"If it moves, tax it," has been the unofficial motto of taxing authorities for generations, so no one was too surprised when Chicago decided to begin taxing Netflix and similar streaming services. But that doesn't mean they like it.
In fact, many local residents are outraged by the whopping nine percent "amusement tax" Chicago has applied to video services. They've filed suit against the city and comptroller Dan Widawsky for the action.
The lawsuit charges that Widawsky has "exceeded his authority" in implementing the tax because Chicago's municipal code does not "authorize the comptroller to impose new taxes that the city council has not authorized through a city ordinance," Courthouse News Service reported.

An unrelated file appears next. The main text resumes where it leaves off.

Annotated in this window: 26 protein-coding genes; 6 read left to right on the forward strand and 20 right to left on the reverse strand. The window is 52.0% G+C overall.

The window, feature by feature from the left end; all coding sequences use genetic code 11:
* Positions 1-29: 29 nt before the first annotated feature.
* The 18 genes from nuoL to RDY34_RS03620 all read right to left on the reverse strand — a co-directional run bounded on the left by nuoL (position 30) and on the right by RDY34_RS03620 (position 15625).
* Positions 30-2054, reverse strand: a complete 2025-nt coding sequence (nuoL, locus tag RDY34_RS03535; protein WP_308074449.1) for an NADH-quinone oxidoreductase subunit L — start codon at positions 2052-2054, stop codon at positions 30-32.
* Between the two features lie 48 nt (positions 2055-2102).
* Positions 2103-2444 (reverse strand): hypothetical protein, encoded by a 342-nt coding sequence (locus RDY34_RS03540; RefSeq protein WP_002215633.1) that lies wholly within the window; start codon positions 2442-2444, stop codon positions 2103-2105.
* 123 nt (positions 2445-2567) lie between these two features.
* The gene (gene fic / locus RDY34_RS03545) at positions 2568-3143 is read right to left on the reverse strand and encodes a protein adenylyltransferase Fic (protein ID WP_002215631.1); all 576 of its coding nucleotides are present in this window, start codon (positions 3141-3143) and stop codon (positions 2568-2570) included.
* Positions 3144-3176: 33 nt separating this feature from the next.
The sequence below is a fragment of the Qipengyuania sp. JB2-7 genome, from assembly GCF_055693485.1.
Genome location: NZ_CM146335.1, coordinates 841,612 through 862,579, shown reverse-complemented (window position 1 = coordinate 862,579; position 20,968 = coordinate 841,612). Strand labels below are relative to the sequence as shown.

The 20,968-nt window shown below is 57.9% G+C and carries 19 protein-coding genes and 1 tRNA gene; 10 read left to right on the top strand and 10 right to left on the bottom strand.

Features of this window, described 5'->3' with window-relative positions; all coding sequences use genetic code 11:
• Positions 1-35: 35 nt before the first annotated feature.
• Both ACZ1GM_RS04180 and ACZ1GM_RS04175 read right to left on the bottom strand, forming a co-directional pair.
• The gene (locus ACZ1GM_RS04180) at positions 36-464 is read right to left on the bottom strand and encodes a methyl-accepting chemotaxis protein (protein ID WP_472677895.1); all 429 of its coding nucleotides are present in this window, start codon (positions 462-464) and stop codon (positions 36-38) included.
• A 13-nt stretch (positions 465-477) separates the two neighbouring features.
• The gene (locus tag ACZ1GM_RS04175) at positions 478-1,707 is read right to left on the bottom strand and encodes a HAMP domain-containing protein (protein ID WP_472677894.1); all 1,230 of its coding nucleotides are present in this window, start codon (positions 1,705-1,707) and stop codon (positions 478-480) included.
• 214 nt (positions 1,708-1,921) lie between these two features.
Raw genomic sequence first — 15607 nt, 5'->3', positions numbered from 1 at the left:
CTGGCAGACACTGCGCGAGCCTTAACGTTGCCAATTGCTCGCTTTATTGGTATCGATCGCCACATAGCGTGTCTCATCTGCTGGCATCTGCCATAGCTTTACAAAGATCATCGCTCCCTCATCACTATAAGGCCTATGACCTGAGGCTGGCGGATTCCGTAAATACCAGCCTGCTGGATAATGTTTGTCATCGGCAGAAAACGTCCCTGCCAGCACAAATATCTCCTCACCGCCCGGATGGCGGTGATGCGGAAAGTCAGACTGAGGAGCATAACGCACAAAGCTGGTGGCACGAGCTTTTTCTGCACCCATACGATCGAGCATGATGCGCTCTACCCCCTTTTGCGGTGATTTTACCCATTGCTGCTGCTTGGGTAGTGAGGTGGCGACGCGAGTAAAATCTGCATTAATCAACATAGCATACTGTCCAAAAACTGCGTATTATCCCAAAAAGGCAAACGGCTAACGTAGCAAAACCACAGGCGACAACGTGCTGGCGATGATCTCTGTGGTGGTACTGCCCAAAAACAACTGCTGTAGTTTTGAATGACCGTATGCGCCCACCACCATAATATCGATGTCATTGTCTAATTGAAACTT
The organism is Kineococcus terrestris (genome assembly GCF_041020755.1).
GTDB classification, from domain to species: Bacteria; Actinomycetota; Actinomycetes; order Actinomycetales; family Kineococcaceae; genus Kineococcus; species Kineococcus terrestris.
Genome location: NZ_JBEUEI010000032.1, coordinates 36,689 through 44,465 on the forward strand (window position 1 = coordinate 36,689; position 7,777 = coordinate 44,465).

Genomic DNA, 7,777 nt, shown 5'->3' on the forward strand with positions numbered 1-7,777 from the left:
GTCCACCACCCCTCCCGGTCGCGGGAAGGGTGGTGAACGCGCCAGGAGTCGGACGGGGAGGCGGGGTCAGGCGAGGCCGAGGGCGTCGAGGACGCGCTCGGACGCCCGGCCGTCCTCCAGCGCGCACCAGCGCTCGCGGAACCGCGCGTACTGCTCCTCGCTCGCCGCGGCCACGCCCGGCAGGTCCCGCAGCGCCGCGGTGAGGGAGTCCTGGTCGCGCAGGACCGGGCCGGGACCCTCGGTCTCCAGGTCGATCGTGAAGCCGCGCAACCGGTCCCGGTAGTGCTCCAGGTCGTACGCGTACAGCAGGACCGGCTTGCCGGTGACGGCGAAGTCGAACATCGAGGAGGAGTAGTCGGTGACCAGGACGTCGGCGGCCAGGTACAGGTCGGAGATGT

A mayoral mouthpiece earlier claimed the city was just trying to "ensure that city taxation is uniformly and fairly applied" but the lawsuit says the tax is anything but fair.
It notes that the nine percent tax is applied only to streaming rentals, not to online sales of DVDs of the same programs. It also notes that the city charges only a five percent amusement tax in venues seating more than 750 people and no tax at all for smaller venues.
Few living rooms seat 750 people, so the plaintiffs say the tax is clearly discriminatory and unfair. Besides, they argue, the federal Internet Tax Freedom Act provides that a municipality cannot "impose multiple or discriminatory taxes on electronic commerce."